A large body of literature examines whether managers of actively managed funds add value to their investors by generating abnormal returns. Unfortunately, not only do the vast majority fail to do so, but the evidence, as presented in my book, “The Incredible Shrinking Alpha,” demonstrates that the already-small percentage of managers able to beat their benchmarks has been diminishing at a rapid pace.
Indeed, 20 years ago, approximately 20 percent of active managers were adding statistically significant alpha on a pretax basis. Today that figure is down to about 2 percent.
Given that a large majority of investor dollars are still invested actively, either investors are unaware of the evidence, or choose—irrationally—to ignore it. Perhaps some investors ignore the evidence as a result of an all-too-human trait: overconfidence.
I suspect investors who suffer from overconfidence believe that (even though they acknowledge how difficult it is to outperform, and know even Warren Buffett warns that the vast majority of professionals fail at it) somehow they will succeed.
Another well-documented trait some investors possess is an irrational preference for dividends.
In their 1961 paper, “Dividend Policy, Growth, and the Valuation of Shares,” Merton Miller and Franco Modigliani famously established that dividend policy should be irrelevant to stock returns. This theorem has not been challenged since. Moreover, the evidence supports this theory, which is why to my knowledge there are no asset pricing factor models that include a dividend factor.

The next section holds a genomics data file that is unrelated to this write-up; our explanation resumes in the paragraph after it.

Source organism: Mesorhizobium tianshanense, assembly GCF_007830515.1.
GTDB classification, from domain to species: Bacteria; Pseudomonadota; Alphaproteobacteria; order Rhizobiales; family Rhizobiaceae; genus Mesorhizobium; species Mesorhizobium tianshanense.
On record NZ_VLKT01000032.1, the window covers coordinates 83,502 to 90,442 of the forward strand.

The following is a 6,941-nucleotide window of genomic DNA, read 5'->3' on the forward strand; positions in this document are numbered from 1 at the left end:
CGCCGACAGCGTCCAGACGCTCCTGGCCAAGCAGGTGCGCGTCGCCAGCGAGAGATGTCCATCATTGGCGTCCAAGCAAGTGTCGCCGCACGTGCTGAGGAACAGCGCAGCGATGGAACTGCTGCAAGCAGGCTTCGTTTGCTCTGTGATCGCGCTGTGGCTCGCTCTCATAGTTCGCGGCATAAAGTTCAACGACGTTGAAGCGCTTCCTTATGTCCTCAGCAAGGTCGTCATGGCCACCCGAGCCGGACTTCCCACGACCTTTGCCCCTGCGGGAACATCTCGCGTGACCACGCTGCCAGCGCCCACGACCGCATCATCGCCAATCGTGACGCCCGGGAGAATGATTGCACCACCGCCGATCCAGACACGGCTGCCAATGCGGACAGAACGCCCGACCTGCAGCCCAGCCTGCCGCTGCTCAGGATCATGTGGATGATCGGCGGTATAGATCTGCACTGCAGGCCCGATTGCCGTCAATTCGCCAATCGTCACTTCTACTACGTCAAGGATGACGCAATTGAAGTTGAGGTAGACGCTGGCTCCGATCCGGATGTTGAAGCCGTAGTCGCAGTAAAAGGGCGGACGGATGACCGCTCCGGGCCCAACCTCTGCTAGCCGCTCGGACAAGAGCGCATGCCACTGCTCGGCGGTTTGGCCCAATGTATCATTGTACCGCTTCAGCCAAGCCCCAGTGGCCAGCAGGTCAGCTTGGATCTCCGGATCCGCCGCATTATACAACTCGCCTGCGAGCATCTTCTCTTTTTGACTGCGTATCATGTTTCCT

Unfortunately, it appears that the managers of mutual funds are well aware of the irrational preference some investors have for dividends, and they exploit that preference to the detriment of those same investors.
Lawrence Harris, Samuel Hartzmark and David Solomon—authors of the paper “Juicing the Dividend Yield: Mutual Funds and the Demand for Dividends,” which was published in the June 2015 issue of The Journal of Financial Economics—found that some mutual funds purchase stocks before dividend payments as a way to artificially increase their dividends.
In fact, more than 7 percent of the authors’ fund-year observations have dividend payments that are more than twice as large as their holdings imply. The authors called this behavior “juicing.”